A thorough understanding of 802.1X and its role in our everyday network communications is a critical building block in your knowledge set for managing your network effectively. Let’s talk about some advantages and issues surrounding 802.1X, as well as a bit of history on how the protocol got to where it is today.
While the foundation of network engineering is connectivity and reliability, security of the network being built and managed cannot be excluded. That was the case years ago: as early networks were deployed, there was no good set of security protocols and rules to go along with new, reliable connections. The were several reasons for the oversight — dedicated private circuits provided a sense of security, and wireless LANs were still not a common technology. This changed quickly and as a result, different network security standards emerged from the multiple working groups.
What is the 802.1X authentication standard?
802.1X is one member of the larger 802.1 IEEE standard family of Ethernet standards that we’re familiar with today. 802.1X defines the workings of port-based Network Access Control (PNAC). It’s a standard for defining authentication for clients that need to attach to the network through a wired switch or a wireless access point.
The purpose of this standard is to identify a reliable and universal way for clients (end devices) to establish their identity and their right to be on a network. This is done through authentication to a network device using a central AAA (authentication, authorization and accounting) security server or RADIUS server to support the authentication.
Identifying the need for 802.1X authentication
Much like the history of internet protocols, the history of 802.1X is a rolling collection of trials and errors. Some things worked, and some things didn’t. Along the way, changes and improvements to the standard were made to accommodate key requirements:
Authentication. The primary purpose of 802.1X is to define a standard framework to connect securely to dedicated wired networks. Understanding and validating the identity of a client is an important part of securing that connection.
Authorization. Networks can be complicated, and not every authenticated client should have the same level of access. Authorization, or assigning the right level of access to the right client, is a critical component of network access.
Accounting. A key component in network security is accounting logging access: recording and understanding who has accessed a network, and what they accessed while inside.
Port level control. While authorization enables clients to have the right level of access, there is often a need to give different clients varying levels of access and restriction based on how or where they’re connecting.
Encryption. Support for encrypting network communications to ensure only the authenticated client and the intended recipient are able to access that data is security table stakes.
All of these requirements were defined over the years to give us a more robust and more complete implementation of 802.1X, which we see today.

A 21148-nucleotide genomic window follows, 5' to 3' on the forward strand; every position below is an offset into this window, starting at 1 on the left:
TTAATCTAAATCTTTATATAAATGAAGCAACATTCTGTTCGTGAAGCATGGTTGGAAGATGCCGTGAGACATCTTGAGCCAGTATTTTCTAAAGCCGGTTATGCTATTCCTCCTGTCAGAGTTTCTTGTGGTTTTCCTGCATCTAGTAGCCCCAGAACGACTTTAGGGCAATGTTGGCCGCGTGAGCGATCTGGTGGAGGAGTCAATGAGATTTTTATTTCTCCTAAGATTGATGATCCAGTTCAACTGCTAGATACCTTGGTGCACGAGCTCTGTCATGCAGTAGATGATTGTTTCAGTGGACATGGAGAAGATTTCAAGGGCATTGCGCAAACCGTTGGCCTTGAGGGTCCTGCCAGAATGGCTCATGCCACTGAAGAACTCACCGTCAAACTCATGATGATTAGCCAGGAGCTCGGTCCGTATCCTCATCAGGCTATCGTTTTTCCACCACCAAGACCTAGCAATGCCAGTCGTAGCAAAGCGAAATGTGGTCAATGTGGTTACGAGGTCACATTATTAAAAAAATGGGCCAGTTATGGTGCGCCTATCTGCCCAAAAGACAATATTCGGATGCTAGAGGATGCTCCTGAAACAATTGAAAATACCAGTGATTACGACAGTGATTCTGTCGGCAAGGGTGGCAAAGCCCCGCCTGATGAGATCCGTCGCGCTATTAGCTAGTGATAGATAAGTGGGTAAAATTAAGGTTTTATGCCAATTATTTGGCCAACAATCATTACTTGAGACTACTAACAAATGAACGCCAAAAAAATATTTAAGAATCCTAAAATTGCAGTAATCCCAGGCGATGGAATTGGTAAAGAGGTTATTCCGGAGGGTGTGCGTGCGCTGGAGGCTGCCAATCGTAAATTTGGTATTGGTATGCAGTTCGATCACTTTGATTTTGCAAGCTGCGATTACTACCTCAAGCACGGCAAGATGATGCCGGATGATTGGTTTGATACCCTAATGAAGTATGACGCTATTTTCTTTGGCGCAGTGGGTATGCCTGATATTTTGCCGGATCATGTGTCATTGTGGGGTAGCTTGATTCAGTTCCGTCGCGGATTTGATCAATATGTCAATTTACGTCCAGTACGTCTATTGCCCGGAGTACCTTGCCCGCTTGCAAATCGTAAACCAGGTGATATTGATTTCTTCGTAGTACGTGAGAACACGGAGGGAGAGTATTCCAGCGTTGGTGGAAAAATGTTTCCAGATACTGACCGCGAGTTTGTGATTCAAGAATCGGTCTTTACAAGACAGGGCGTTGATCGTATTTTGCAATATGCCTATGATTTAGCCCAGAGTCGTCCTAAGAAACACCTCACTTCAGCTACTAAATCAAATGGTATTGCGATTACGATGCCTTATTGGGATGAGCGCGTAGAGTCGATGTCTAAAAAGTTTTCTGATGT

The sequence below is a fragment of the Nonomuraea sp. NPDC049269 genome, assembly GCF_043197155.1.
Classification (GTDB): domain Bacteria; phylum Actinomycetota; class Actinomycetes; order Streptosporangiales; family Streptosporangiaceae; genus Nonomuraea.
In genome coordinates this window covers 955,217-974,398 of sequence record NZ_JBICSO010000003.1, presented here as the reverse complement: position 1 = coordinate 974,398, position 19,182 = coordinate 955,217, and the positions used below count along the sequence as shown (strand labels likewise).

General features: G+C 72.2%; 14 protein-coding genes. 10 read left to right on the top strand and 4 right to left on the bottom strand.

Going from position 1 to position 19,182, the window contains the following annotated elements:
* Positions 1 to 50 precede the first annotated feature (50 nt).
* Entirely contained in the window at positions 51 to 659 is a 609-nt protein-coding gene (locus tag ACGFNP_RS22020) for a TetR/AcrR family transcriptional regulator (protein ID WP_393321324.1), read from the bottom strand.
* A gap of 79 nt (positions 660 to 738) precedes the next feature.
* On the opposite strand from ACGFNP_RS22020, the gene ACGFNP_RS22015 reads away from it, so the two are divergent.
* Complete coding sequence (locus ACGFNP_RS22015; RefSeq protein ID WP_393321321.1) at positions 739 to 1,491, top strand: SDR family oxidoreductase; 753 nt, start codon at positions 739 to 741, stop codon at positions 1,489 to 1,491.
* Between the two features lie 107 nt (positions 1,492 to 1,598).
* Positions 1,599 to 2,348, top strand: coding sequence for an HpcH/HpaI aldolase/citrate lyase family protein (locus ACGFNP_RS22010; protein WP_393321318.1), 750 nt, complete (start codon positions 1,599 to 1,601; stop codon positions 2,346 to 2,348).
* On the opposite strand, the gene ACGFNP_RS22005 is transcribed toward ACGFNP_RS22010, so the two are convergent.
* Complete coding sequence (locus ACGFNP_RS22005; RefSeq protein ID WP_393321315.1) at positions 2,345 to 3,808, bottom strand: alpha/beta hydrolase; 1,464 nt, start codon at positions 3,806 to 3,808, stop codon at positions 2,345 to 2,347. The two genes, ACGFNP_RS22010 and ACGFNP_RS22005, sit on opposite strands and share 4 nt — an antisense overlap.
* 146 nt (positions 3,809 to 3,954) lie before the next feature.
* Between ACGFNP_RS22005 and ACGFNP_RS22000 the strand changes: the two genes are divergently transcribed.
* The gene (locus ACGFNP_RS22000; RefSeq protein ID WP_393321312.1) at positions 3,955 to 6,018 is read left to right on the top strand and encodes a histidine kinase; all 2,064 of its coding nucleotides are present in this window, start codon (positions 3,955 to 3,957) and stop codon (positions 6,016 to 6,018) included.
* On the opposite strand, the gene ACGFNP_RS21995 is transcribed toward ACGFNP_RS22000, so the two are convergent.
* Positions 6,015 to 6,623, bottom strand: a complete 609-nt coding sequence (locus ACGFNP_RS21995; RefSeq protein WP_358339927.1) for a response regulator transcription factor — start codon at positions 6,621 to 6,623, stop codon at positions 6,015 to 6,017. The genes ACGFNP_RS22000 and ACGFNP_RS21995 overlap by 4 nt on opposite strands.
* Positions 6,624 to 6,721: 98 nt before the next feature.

Wired or wireless?
Today, 802.1X is mostly regarded as a wireless standard developed by the IEEE working group for providing security for wireless networks. But in reality, it was originally developed for wired networks and adapted to wireless networks. And this made a good fit.
When IEEE was developing 802.1X, the vast majority of network nodes were still hardwired to vast farms of multi protocol switches. Thousands of miles of wires were run to make sure every device had a dedicated Ethernet port. But as devices evolved to be more mobile, and networks started to move to public and semi-private environments, hardwired devices gave way to mobile devices in exponentially larger numbers.
Security for these devices also migrated to wireless: the need was much more urgent. As a result, 802.1X became much more robust and standardized to be used across wired and wireless networks.
Components of 802.1X authentication
There are three primary components of authentication:
- Supplicant. The supplicant is the endpoint or client device. This could be a desktop computer, a laptop, a smartphone, or even an IoT device or network printer. While the term supplicant can be referring to the client device, or the software running on that device (the term is used interchangeably), the supplicant always is the device that is requesting to be authenticated.
- Authenticator. The authenticator is a device that provides a gateway to the network for the supplicant. It initiates a connection to the supplicant when it recognizes it on its link (wired, or wireless). The authenticator establishes a data link, or Layer 2 connection in the OSI model, and then acts as a security guard – allowing or denying the device’s connectivity. In most cases, this is an Ethernet switch or a wireless access point.
- Authentication Server. The authentication server acts as the network’s centralized security management resource. It determines the security policies and methods of authentication and entry for the network. It instructs the authenticator, which allow it to decide who whether it will allow or disallow the supplicant. This is usually based on the network engineer’s specified security procedures, such as a certificate or username and password combination. Many times, the authentication server is a standalone device such as a RADIUS server. However, in smaller networks, the authentication server resides inside a networking device, like the switch or access point.